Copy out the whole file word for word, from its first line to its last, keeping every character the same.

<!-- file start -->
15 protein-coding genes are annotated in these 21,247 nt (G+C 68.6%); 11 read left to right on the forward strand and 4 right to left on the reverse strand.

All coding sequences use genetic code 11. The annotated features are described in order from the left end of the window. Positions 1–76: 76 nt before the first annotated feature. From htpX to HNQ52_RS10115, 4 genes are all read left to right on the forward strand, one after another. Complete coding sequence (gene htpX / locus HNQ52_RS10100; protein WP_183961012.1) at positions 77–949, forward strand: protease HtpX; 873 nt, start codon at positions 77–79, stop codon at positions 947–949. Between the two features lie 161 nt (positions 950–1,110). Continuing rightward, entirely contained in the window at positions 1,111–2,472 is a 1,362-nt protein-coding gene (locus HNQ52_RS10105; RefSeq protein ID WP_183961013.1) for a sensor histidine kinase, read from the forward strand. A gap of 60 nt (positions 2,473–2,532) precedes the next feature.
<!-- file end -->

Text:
15 protein-coding genes are annotated in these 21,247 nt (G+C 68.6%); 11 read left to right on the forward strand and 4 right to left on the reverse strand.

All coding sequences use genetic code 11. The annotated features are described in order from the left end of the window. Positions 1–76: 76 nt before the first annotated feature. From htpX to HNQ52_RS10115, 4 genes are all read left to right on the forward strand, one after another. Complete coding sequence (gene htpX / locus HNQ52_RS10100; protein WP_183961012.1) at positions 77–949, forward strand: protease HtpX; 873 nt, start codon at positions 77–79, stop codon at positions 947–949. Between the two features lie 161 nt (positions 950–1,110). Continuing rightward, entirely contained in the window at positions 1,111–2,472 is a 1,362-nt protein-coding gene (locus HNQ52_RS10105; RefSeq protein ID WP_183961013.1) for a sensor histidine kinase, read from the forward strand. A gap of 60 nt (positions 2,473–2,532) precedes the next feature.